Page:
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Chapter 18 : Regulation of the Cell Cycle

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Abstract:

This chapter focuses on the aquatic bacterium , which divides asymmetrically during each cell division cycle, yielding progeny cells that differ both structurally and functionally. The initially motile swarmer cell progeny sheds its flagellum and differentiates into a nonmotile stalked cell. In addition to morphological differences, the stalked- and swarmer cell progeny inherit different competencies for chromosome replication. A central component of any cell cycle is the initiation of chromosome replication coupled with strict controls to prevent repeated rounds of DNA replication without intervening cell divisions. The origin of replication was identified and cloned by taking advantage of the observation that replication is always initiated in the stalked cell. Microbial cells are able to monitor changes in their environment, detect changes in cell density, and communicate with each other and with other organisms through signals. The DnaA protein is a likely candidate for a positive regulator of the initiation of DNA replication. The generation of dissimilar progeny cells in both prokaryotes and eukaryotes frequently depends on asymmetric localization of regulatory factors prior to division. The periodicity of DNA replication, cell division, and, in , cell cycle-dependent morphological and behavioral differences contrasts with the continuous nature of most metabolic reactions that produce cellular growth. Repression is relieved in time to initiate DNA replication when origin repression by CtrA is eliminated in the stalked cell.

Citation: Hung D, McAdams H, Shapiro L. 2000. Regulation of the Cell Cycle, p 361-378. In Brun Y, Shimkets L (ed), Prokaryotic Development. ASM Press, Washington, DC. doi: 10.1128/9781555818166.ch18
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Image of FIGURE 1
FIGURE 1

Control of the G-to-S-phase transition and the asymmetric regulation of replication initiation in the predivisional cell. The shaded areas indicate the presence of CtrA. Dark circles indicate localization of McpA.

Citation: Hung D, McAdams H, Shapiro L. 2000. Regulation of the Cell Cycle, p 361-378. In Brun Y, Shimkets L (ed), Prokaryotic Development. ASM Press, Washington, DC. doi: 10.1128/9781555818166.ch18
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Image of FIGURE 2
FIGURE 2

chromosome origin of replication. The −10 and − 35 regions of the weak promoter (Pw) and the strong promoter (Ps) are indicated by hatched bars. The shaded regions in the predivisional cells indicate the presence of CtrA.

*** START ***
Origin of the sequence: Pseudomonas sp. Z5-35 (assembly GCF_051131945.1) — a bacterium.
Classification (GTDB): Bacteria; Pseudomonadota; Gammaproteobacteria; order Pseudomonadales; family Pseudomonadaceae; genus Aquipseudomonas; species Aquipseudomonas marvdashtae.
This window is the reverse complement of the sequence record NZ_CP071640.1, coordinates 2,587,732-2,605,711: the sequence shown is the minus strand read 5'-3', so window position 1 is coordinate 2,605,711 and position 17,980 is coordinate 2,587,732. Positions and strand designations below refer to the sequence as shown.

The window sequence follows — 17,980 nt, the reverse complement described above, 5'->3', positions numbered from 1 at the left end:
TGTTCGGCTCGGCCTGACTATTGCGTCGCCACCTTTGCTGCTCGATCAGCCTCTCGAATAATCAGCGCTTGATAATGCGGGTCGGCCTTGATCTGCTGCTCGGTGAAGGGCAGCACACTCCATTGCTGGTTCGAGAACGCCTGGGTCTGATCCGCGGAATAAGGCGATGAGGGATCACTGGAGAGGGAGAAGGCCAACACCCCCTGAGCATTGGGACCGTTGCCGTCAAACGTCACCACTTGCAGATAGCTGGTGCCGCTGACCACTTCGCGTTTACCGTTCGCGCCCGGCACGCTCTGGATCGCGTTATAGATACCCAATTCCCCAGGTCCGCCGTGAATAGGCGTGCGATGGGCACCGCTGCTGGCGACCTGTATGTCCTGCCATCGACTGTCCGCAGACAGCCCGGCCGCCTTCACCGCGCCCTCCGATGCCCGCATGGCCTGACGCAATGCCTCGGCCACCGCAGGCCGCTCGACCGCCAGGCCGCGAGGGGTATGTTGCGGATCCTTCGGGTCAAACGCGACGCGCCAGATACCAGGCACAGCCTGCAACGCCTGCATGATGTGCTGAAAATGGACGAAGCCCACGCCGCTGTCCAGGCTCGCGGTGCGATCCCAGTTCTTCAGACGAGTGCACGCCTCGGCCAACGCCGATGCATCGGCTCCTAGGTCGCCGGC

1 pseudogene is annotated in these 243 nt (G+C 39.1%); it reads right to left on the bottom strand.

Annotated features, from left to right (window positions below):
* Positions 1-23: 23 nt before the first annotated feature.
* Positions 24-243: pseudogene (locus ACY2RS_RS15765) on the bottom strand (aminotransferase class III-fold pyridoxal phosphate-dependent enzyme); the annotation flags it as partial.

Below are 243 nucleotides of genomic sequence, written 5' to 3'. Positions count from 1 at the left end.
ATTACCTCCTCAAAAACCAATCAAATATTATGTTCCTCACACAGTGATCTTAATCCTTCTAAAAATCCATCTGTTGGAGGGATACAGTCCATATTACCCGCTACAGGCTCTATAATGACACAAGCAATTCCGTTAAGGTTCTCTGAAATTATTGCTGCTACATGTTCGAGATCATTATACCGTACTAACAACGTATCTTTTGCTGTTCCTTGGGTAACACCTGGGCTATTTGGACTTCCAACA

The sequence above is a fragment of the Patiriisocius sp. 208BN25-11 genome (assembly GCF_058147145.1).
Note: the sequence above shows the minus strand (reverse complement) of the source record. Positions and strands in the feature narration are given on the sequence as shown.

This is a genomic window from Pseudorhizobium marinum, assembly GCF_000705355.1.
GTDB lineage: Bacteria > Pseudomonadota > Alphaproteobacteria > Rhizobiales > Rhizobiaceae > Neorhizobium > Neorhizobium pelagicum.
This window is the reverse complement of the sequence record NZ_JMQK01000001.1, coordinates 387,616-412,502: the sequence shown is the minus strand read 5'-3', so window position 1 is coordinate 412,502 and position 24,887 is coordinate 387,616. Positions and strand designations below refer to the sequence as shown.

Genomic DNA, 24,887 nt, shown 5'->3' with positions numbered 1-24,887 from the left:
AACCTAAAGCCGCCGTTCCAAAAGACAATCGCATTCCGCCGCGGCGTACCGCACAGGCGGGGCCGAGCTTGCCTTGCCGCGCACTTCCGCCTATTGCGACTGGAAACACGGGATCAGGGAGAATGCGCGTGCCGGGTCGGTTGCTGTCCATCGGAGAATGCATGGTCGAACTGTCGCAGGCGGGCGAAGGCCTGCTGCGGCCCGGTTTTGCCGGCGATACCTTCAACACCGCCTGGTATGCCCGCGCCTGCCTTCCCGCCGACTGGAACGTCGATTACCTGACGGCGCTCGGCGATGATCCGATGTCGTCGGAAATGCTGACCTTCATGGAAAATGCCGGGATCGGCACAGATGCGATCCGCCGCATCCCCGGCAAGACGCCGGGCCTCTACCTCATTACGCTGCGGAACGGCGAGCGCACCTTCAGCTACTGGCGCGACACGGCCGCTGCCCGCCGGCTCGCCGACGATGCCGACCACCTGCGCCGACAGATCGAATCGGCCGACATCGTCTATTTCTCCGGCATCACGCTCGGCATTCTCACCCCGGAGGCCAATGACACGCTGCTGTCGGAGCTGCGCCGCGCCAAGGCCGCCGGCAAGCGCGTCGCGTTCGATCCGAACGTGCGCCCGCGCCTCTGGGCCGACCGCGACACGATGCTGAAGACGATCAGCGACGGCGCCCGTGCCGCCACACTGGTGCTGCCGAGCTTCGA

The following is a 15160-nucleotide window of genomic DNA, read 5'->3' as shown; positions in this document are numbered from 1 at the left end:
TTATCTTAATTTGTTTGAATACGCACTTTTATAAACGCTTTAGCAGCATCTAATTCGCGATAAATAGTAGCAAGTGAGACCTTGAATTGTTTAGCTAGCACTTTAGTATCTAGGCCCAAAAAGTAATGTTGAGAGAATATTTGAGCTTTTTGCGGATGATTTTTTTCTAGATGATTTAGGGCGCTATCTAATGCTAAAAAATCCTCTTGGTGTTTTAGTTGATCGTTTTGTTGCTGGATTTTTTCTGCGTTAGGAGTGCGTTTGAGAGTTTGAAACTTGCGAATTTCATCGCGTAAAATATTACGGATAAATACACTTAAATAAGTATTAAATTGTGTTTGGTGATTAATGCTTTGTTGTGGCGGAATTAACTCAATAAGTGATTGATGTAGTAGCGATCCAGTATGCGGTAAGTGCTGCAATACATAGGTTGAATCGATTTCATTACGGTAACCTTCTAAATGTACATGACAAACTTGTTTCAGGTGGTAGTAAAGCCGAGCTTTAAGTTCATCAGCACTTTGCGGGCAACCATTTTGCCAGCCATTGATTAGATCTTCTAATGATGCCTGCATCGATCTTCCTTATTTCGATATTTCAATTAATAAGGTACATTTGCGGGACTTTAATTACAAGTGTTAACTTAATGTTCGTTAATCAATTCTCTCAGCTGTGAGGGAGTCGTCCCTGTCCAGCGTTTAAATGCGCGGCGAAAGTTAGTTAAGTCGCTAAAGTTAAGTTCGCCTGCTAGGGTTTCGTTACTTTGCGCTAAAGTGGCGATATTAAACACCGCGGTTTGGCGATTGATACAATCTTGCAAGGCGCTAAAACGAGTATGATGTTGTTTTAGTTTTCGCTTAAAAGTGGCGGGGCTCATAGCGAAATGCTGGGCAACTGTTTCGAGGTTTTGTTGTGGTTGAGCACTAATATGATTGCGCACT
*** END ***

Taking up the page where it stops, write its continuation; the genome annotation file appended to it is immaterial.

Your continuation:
Citation: Hung D, McAdams H, Shapiro L. 2000. Regulation of the Cell Cycle, p 361-378. In Brun Y, Shimkets L (ed), Prokaryotic Development. ASM Press, Washington, DC. doi: 10.1128/9781555818166.ch18
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Image of FIGURE 6
FIGURE 6

Relative timing of multiple cell cycle events during the swarmer and stalked-cell cycles. The synthesis of the CtrA, CcrM, and FtsZ proteins is indicated by solid bars, and the induction of transcription of and the gene encoding the FliQ class II flagellar gene is indicated by shaded bars.

Citation: Hung D, McAdams H, Shapiro L. 2000. Regulation of the Cell Cycle, p 361-378. In Brun Y, Shimkets L (ed), Prokaryotic Development. ASM Press, Washington, DC. doi: 10.1128/9781555818166.ch18
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Image of FIGURE 4
FIGURE 4

Spatial and temporal deposition of cell cycle determinants during the and budding yeast cell cycles. The shaded areas in the cell cycle indicate the presence of CtrA, and the dot at the cell pole represents the McpA chemoreceptor. The shaded areas in the yeast cell cycle indicate the presence of the Sic1 replication inhibitor. Neither the swarmer cell progeny nor the yeast daughter cell (which is two-thirds the size of the mother cell) is competent for replication initiation (entry into S phase) until later in the cell cycle.

Citation: Hung D, McAdams H, Shapiro L. 2000. Regulation of the Cell Cycle, p 361-378. In Brun Y, Shimkets L (ed), Prokaryotic Development. ASM Press, Washington, DC. doi: 10.1128/9781555818166.ch18
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Image of FIGURE 5
FIGURE 5

A portion of the regulatory circuit that controls the cell cycle.

Citation: Hung D, McAdams H, Shapiro L. 2000. Regulation of the Cell Cycle, p 361-378. In Brun Y, Shimkets L (ed), Prokaryotic Development. ASM Press, Washington, DC. doi: 10.1128/9781555818166.ch18
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Image of FIGURE 3
FIGURE 3

Temporal and spatial regulation of the CcrM DNA methyltransferase by the CtrA∼P response regulator. The shaded areas indicate the presence of CtrA.

Citation: Hung D, McAdams H, Shapiro L. 2000. Regulation of the Cell Cycle, p 361-378. In Brun Y, Shimkets L (ed), Prokaryotic Development. ASM Press, Washington, DC. doi: 10.1128/9781555818166.ch18
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